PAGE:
FAQ and tips on our labels

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Some people look at asset labels as a grudge purchase or bureaucratic nonsense, to keep the management or governors' happy, however the importance of these is more significant than would initially appear.

Firstly, there is an obvious financial impact of equipment being misplaced or stolen, however the more sinister after-effects are loss or distribution of confidential personal data and business records.

Having a poorly implemented or, even worse, an absent system is no excuse and allowing your equipment to be floating around without an unique identifier or where encryption has not been deployed, is a recipe for disaster.

Repercussions of this mis-management and a lack of an asset register can result in disciplinary or legal action, hefty fines, prosecution and have been known to result in a criminal record. This is especially true with entities such as government bodies, schools, other education institutes and corporate businesses.

The cost of a asset label is marginal, compared to what you are protecting, so why risk it?

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We've grouped together the most common areas that these labels can assist;

1. Inventory control and auditing

Asset labels and a well-kept asset management register play an important role in assisting with control over where IT equipment is located. This can include checking warranty statuses, expiration of service contracts, records of disposed equipment, whether equipment has been lent or borrowed and an instant figure on your current exposure or value, should an audit be required.

2. Acts as a deterrent and can help prevent theft

Having these labels not only helps with visual identification, but also deters thieves. If you were a thief and saw two identical laptops on a desk, one with a fixed asset label on it and another without, you would be instantly attracted to the one without. You may think that if they've made the effort to mark their assets, they've probably implemented other methods to protect their laptop - such as encryption an/or other electronic protection measures; Conversely, the unmarked laptop appear to be an easier target and may not even have a password on it.

3. Prevent tampering of components

Strategic placement of these labels can allow you to protect important areas of a computer, portable devices, networking or server equipment. For instance, you could straddle a seam where the laptop battery meets the casing, therefore providing instant notification of attempted removal. This can also work with memory compartment covers, slots and screw holes. If you choose a voiding asset label, this leaves the word VOID where the label has been lifted or removed and once replaced, still indicates evidence of tampering. The addition of labels quickly reduces the instances of swapping or removing memory modules and ancillary devices, without the IT department knowing.

4. Make police aware of owner

Quite commonly, people who purchase asset labels also provide address details or telephone numbers that are included in their design. You may find that the top line would say Property of and then the company name, followed by a barcode, a number and then a postcode and/or telephone number. This is especially useful if an item has been placed in lost property or handed into the local police station. They can give the 'relieved' owner a call and advise when the item can be collected. Fact: There are thousands of bits of IT equipment that get handed into lost and found that never get reunited with their owner.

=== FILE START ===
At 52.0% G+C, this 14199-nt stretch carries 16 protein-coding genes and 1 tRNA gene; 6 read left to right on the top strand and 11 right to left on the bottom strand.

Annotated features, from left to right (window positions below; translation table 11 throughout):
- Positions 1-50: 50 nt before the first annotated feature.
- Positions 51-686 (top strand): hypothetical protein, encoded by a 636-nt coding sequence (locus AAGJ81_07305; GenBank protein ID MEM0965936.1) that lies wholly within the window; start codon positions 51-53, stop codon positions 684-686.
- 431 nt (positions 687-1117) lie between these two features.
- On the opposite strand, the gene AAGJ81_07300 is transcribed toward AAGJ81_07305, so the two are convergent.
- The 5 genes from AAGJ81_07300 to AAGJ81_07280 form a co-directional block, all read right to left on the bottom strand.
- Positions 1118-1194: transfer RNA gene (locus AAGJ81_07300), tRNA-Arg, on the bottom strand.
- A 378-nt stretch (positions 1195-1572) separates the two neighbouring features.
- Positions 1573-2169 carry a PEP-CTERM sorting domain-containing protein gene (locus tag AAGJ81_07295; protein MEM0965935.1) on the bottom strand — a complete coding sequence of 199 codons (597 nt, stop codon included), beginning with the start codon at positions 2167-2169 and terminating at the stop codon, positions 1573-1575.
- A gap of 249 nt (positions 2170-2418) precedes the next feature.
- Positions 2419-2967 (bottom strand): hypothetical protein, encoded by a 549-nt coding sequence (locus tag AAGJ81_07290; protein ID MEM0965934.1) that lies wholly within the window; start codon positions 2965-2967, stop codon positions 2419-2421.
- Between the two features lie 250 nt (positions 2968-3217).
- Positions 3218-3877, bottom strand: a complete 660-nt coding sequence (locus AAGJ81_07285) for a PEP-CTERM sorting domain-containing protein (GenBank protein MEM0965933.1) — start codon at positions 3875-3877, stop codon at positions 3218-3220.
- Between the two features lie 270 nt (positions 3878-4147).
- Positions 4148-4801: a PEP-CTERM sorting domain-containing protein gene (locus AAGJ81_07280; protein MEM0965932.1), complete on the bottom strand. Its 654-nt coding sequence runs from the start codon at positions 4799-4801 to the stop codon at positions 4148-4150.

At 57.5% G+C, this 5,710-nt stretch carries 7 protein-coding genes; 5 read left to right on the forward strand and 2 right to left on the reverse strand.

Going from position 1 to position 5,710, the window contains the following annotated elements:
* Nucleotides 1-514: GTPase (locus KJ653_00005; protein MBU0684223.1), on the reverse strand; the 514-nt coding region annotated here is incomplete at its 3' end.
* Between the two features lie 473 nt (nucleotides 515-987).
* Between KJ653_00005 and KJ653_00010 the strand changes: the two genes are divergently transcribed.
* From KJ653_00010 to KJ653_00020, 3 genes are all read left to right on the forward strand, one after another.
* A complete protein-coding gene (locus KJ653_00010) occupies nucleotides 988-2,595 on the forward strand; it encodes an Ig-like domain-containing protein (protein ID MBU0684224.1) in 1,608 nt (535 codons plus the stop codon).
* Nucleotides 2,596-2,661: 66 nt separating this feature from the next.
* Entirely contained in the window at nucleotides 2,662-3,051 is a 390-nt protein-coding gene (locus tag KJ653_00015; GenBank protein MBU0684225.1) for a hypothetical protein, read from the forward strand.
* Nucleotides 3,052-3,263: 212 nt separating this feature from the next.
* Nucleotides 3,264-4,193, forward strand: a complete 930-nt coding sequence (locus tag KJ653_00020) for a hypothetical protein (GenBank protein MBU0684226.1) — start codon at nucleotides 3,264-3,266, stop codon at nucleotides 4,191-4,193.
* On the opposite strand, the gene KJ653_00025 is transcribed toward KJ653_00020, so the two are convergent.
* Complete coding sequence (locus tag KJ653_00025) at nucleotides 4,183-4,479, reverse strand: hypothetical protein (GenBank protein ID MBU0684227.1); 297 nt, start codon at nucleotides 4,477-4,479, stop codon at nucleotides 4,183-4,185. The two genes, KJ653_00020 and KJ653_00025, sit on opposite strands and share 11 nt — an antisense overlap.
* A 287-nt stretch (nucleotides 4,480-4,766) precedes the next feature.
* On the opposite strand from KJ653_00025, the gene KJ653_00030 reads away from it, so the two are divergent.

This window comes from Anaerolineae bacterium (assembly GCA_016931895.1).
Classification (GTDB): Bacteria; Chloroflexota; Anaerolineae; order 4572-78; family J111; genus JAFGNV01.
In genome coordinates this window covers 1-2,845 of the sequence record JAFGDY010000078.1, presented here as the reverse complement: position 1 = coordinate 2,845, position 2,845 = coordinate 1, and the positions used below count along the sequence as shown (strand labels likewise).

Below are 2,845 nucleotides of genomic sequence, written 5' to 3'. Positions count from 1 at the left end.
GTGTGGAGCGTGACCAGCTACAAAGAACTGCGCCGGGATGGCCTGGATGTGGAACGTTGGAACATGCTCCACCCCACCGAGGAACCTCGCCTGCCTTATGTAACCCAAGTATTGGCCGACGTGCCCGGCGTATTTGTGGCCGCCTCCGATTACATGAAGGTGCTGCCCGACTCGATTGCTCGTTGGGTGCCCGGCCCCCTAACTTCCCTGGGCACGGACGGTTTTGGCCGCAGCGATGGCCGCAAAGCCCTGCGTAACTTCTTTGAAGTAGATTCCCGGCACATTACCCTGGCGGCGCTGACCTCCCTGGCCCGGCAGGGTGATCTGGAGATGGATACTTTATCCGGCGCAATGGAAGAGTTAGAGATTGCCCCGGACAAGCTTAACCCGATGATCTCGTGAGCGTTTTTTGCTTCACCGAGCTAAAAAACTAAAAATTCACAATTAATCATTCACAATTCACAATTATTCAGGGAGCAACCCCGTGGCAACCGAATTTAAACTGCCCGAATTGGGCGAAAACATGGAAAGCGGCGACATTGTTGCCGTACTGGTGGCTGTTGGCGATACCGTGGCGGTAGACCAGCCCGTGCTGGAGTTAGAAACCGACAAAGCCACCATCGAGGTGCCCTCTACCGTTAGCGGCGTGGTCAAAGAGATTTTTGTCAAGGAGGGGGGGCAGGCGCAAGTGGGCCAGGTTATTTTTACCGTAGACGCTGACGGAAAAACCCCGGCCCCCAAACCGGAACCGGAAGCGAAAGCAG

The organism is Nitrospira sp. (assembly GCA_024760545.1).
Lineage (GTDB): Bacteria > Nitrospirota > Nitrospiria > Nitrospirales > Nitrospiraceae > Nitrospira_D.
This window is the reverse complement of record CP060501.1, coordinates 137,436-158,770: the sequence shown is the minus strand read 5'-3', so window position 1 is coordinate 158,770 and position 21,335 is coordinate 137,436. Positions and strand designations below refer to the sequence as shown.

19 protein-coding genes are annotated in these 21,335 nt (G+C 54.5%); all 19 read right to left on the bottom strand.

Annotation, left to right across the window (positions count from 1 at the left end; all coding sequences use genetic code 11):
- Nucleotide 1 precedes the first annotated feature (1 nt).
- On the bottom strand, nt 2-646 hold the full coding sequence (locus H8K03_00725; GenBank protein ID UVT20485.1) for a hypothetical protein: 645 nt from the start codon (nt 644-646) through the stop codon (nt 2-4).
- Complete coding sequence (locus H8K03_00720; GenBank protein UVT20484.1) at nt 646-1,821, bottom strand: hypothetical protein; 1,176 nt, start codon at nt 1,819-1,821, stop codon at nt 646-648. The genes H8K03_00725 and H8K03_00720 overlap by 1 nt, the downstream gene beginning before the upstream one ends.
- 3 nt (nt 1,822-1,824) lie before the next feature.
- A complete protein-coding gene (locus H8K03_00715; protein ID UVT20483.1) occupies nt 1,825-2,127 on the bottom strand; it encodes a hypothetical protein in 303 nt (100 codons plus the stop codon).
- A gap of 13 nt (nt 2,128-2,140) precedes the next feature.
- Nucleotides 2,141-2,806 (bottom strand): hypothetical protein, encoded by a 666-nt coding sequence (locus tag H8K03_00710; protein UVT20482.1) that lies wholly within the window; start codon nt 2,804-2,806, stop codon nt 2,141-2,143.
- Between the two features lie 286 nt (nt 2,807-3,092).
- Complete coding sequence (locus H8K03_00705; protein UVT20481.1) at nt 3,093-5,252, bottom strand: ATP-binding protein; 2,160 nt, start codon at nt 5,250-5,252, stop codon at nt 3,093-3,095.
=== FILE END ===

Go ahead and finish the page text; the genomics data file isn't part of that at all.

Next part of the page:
5. Insurance purposes

Insurance for IT equipment is essential (and not cheap!), however certain insurers require you to mark your assets with labels in order to be covered, should a claim arise. Some companies offer incentives and discounts if you label up all your equipment. Insurance companies are shrewd when it comes to paying out, they want to get the best value out of their policies. When they recommend that you use asset labels, surely this should make you realise that it actually works!

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Tips for applying asset labels

It's very important to make sure that the surface that you are applying the ICT labels to is clean and free of any contaminants. One method of doing this is to use an alcohol wipe and a dry lint-free cloth. Open the wipe from the sachet and press quite firmly on the surface, whilst wiping and check to make sure that no dirt or marks are left on the wipe. After you have completed this you need to make sure that you dry off any residue of the alcohol before applying the label with the absorbent cloth, as this can affect the strength of the adhesive.

One the label has been affixed, for further support to the bond, you can use a rubber roller to apply additional pressure to the surface. This will ensure the strongest bond once the adhesive has set. Do not attempt to remove the label for at least a minute, however full strength will be after 1 to 24 hours.

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